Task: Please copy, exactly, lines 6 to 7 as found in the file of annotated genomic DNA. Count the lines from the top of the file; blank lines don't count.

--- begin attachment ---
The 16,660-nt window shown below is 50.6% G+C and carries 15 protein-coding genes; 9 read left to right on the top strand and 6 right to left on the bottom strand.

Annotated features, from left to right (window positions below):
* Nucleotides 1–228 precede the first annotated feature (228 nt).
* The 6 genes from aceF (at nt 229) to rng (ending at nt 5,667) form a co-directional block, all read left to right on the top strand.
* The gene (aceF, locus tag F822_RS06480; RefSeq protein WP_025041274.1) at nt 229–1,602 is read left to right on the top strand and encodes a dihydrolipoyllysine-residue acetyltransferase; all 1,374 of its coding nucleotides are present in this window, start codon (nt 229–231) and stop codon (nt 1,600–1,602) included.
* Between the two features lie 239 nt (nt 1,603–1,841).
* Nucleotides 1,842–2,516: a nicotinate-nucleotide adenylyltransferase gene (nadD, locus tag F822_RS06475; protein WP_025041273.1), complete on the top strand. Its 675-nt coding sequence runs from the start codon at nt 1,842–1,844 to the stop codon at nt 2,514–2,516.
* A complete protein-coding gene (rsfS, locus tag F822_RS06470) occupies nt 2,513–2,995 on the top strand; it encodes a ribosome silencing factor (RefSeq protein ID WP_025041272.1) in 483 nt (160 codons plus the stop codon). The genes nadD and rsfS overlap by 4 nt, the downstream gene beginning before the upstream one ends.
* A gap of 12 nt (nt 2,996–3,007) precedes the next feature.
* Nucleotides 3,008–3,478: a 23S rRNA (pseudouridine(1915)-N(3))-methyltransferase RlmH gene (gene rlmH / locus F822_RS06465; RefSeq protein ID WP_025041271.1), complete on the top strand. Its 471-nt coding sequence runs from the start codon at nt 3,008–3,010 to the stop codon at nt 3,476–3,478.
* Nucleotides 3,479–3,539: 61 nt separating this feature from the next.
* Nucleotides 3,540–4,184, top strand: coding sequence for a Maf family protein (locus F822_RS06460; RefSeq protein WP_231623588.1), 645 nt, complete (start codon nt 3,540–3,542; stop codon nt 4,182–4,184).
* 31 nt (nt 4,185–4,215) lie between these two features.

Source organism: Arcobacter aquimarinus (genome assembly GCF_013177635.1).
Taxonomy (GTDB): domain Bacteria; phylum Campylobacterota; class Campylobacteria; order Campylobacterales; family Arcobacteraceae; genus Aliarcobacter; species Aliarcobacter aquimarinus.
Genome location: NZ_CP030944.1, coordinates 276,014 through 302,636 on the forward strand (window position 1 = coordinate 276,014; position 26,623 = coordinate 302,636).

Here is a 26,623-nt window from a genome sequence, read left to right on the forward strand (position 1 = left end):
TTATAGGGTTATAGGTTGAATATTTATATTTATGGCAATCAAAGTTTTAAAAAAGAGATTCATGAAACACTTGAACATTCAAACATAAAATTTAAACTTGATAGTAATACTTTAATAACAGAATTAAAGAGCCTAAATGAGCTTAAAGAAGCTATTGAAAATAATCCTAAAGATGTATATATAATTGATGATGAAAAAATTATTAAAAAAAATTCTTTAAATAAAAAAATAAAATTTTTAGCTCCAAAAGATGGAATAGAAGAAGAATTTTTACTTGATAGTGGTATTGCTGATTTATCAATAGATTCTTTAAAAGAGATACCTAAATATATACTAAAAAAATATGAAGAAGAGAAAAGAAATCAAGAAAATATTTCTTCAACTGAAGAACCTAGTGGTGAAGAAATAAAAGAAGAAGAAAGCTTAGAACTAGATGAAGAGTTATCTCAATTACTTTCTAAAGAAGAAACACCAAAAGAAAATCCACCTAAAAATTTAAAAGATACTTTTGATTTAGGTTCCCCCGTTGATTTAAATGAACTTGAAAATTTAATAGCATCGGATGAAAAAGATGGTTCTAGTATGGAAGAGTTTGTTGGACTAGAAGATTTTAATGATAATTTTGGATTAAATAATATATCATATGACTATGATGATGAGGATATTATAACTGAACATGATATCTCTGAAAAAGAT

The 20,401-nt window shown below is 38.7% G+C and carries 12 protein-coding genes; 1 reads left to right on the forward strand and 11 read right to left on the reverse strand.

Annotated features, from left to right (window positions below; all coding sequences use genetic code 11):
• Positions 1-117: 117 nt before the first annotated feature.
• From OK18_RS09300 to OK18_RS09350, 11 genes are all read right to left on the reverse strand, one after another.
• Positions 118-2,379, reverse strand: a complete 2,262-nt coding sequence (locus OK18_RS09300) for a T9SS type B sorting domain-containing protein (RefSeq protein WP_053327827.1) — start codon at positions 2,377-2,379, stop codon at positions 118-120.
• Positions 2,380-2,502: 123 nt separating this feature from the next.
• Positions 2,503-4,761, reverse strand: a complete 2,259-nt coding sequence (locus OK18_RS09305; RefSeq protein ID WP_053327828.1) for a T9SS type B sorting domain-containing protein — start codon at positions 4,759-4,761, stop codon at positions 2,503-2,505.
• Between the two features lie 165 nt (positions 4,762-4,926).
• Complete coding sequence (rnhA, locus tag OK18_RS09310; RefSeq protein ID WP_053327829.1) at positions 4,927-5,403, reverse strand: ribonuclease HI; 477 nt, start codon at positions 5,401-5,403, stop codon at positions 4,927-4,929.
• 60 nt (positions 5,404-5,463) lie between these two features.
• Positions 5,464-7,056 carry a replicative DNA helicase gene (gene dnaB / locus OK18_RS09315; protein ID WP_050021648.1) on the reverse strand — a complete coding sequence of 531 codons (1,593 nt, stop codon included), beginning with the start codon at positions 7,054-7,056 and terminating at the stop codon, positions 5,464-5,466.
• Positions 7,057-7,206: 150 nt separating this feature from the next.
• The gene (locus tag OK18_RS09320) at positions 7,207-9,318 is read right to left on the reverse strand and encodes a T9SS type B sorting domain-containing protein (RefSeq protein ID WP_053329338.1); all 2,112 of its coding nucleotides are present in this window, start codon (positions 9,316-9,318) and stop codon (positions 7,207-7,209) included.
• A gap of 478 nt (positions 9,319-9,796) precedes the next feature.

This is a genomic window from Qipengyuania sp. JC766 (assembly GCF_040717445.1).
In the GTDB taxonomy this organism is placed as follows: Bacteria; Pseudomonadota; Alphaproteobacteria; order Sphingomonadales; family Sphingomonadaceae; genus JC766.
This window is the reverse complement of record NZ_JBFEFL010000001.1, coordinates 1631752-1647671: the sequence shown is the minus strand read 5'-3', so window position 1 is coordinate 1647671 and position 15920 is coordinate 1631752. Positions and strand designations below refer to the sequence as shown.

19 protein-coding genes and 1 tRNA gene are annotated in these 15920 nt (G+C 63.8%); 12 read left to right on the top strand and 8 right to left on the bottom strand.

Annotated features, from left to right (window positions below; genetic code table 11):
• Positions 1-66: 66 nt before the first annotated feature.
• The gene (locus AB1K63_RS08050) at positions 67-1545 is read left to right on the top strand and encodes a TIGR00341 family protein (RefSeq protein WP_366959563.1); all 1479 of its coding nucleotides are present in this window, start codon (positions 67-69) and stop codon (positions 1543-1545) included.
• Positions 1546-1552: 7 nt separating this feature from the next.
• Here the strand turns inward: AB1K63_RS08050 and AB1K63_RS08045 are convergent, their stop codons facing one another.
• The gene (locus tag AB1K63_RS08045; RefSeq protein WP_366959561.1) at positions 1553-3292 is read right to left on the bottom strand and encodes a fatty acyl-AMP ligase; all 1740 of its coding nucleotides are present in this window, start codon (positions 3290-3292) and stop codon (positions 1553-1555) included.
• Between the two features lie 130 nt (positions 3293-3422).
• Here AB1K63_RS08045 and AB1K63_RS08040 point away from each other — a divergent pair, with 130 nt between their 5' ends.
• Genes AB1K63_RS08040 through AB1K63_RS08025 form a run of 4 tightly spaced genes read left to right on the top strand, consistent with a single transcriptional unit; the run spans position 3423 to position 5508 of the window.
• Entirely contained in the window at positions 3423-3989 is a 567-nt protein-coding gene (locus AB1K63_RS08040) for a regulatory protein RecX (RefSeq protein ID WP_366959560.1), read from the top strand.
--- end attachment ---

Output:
* Between the two features lie 239 nt (nt 1,603–1,841).
* Nucleotides 1,842–2,516: a nicotinate-nucleotide adenylyltransferase gene (nadD, locus tag F822_RS06475; protein WP_025041273.1), complete on the top strand. Its 675-nt coding sequence runs from the start codon at nt 1,842–1,844 to the stop codon at nt 2,514–2,516.